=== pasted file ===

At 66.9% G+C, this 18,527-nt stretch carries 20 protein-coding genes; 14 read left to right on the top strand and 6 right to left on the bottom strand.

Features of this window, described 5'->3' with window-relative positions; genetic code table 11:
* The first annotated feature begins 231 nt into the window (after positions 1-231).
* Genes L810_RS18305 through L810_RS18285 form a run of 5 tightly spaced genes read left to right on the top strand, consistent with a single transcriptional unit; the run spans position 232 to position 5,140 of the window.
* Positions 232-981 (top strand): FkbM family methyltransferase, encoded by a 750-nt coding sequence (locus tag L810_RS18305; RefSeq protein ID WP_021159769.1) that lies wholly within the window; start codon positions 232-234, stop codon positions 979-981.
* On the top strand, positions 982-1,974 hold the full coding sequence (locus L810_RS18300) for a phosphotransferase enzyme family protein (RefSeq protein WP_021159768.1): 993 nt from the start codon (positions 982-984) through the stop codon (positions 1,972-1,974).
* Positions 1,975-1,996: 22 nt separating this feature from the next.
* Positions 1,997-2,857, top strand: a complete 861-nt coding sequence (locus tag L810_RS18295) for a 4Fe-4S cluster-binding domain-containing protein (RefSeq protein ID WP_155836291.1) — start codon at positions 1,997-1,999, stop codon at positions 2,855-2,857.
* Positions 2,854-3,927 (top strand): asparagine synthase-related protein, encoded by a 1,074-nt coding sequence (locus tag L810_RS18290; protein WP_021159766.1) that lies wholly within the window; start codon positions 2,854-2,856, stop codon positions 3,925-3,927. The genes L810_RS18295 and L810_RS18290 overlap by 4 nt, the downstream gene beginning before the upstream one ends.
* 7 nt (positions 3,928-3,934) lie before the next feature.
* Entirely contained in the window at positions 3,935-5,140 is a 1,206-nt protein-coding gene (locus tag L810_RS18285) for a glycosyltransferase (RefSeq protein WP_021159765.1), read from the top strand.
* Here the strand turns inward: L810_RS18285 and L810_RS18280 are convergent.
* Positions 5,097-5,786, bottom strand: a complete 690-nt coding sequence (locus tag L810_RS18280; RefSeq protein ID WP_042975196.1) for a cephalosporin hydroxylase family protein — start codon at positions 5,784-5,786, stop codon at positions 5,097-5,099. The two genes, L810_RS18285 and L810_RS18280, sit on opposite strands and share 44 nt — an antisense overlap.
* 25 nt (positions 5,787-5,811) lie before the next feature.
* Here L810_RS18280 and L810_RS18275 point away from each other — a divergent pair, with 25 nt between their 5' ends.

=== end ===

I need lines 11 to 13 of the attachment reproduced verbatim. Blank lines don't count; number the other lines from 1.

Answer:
* Entirely contained in the window at positions 3,935-5,140 is a 1,206-nt protein-coding gene (locus tag L810_RS18285) for a glycosyltransferase (RefSeq protein WP_021159765.1), read from the top strand.
* Here the strand turns inward: L810_RS18285 and L810_RS18280 are convergent.
* Positions 5,097-5,786, bottom strand: a complete 690-nt coding sequence (locus tag L810_RS18280; RefSeq protein ID WP_042975196.1) for a cephalosporin hydroxylase family protein — start codon at positions 5,784-5,786, stop codon at positions 5,097-5,099. The two genes, L810_RS18285 and L810_RS18280, sit on opposite strands and share 44 nt — an antisense overlap.